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Conflict and Cooperation in International Politics


Admission requirements

Internationale Politiek I


The primary goal of this seminar is to develop the capacity to evaluate existing theories on contemporary armed conflict (inter and intrastate wars). The course will be divided into two parts: covering the topic of conflict and that of cooperation. Within the part of conflict, we will cover several broad topics dealing with the definitional problems of conflict, how the grand theories look at conflict and war, the onset and consequences of conflict. In the cooperation part of the course, we will tackle questions like: how do the general international theories approach the topic of cooperation? How do they cooperate on issues like human rights? Are UN peacekeeping mission effective? What is the difference between peacebuilding and peacekeeping? What is the role of domestic and international institutions in promoting cooperation among states? All these questions will be addressed and discussed using theories and applications presented in the articles.

Course objectives

Objective 1: Students gain knowledge about the general approaches to conflict and cooperation.
Objective 2: Students can apply their knowledge to critically evaluate existing studies and theories.



No classes will take place in week 42 and 43 (16 October to 27 October). Consequently, on some occasions the students will have two sessions after each other. More information on these double sessions will be provided in the syllabus and in the first introduction class.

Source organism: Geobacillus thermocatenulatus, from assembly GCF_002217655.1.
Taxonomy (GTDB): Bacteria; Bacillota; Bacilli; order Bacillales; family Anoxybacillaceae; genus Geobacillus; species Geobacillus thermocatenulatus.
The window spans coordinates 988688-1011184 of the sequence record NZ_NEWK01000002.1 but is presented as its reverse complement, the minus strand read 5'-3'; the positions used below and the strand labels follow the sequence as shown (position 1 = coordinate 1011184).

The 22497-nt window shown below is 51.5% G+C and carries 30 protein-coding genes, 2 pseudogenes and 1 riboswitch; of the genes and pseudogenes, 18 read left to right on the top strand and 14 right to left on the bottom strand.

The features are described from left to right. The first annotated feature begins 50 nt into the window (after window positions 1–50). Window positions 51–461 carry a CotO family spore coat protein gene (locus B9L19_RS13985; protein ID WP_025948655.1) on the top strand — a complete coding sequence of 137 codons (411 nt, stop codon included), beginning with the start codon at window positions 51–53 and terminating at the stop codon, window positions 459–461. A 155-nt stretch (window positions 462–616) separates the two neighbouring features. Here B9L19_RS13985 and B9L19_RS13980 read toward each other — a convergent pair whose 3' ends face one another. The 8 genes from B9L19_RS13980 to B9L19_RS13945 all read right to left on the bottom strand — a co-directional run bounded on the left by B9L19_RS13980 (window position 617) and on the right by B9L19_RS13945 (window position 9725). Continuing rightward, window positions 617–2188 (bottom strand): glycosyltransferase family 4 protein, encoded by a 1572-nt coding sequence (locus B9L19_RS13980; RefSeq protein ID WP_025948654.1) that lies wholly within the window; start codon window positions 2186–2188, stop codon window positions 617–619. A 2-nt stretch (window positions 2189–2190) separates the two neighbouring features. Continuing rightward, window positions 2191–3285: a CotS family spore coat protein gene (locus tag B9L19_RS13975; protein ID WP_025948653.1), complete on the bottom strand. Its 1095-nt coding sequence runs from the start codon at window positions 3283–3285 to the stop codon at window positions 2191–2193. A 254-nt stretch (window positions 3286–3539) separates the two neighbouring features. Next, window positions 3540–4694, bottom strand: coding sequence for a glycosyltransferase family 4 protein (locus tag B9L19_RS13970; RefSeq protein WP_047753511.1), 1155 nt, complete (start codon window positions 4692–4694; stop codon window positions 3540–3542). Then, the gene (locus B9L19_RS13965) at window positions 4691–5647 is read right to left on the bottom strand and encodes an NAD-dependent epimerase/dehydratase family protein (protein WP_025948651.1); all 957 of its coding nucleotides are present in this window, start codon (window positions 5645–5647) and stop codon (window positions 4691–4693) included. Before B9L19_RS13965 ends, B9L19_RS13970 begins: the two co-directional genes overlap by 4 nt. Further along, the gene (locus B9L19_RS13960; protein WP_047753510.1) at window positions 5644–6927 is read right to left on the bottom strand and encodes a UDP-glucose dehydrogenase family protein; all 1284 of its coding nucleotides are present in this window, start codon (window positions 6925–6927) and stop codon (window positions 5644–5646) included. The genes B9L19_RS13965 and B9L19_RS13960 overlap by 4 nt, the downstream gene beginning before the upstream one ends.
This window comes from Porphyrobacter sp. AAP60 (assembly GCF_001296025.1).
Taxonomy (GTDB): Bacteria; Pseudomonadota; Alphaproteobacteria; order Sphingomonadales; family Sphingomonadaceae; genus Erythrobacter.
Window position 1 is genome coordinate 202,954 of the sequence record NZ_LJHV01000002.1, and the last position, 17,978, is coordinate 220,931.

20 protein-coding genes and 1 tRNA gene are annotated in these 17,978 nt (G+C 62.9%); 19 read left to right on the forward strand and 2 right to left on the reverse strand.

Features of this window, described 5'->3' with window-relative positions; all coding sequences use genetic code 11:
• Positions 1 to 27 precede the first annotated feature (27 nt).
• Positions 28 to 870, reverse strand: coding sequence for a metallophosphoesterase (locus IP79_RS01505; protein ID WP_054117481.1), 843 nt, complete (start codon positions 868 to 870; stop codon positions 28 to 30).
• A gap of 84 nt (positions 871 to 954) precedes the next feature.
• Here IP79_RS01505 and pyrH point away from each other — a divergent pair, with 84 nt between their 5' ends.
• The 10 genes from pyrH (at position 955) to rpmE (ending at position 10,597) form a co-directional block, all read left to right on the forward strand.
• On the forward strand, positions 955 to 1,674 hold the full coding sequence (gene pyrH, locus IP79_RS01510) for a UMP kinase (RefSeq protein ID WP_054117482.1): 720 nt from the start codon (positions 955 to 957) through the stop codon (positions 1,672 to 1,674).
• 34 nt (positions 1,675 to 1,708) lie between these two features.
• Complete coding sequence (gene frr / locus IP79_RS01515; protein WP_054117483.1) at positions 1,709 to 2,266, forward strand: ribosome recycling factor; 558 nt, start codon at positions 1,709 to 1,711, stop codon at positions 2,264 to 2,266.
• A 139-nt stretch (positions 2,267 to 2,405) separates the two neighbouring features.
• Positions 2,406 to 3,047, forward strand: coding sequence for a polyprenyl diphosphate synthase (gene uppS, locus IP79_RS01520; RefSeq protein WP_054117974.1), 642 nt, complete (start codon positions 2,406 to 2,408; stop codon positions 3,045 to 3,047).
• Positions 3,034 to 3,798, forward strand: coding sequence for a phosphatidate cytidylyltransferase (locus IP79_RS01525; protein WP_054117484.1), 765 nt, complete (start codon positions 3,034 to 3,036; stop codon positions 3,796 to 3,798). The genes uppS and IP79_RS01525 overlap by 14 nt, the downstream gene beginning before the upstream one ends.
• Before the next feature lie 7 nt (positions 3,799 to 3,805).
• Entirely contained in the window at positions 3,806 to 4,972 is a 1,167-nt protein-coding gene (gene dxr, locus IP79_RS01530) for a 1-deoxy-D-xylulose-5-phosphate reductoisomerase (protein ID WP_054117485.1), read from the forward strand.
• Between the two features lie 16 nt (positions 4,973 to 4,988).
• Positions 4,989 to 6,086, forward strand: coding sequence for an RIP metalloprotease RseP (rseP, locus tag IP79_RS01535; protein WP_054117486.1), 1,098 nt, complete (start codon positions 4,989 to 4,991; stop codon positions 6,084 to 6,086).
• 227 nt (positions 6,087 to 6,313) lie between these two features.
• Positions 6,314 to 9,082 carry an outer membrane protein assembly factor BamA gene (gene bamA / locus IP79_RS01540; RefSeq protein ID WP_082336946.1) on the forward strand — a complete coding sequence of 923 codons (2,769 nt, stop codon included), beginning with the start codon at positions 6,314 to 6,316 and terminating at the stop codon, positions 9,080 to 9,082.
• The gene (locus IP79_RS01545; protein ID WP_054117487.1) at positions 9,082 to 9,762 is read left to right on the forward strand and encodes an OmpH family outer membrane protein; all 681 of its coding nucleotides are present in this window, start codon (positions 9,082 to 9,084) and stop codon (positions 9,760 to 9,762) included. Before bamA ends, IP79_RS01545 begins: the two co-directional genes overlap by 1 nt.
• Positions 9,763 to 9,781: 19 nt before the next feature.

Mode of instruction

Seminar format with active discussions of the readings, complemented with short introduction by the lecturer

Course Load

The total course load of 10 EC is approximately 280 hour and is spent on attending classes (around 30 hours), the required readings (120 hours), the presentation (50 hours), and the final paper (80 hours).

Assessment method

One longer paper
One presentation



Reading list

  • Fearon, James. D. 1995. “Rationalist Explanations for War.” International Organization 49(3): 379-414.

  • Kenneth N. Waltz, “The Origins of War in Neorealist Theory,” Journal of Interdisciplinary History, 18(4): 39-52.

  • Hultman, Lisa, Jacob Kathman, and Megan Shannon. 2014. "Beyond Keeping Peace: United Nations Effectiveness in the Midst of Fighting." American Political Science Review 108(4): 737-753.

  • Abbott, Kenneth W. and Duncan Snidal. 1998. “Why States Act through Formal International Organizations.” Journal of Conflict Resolution 42: 3-32.

A list with additional journal articles (syllabus) will be available before the start of the course on Blackboard


See Preliminay Info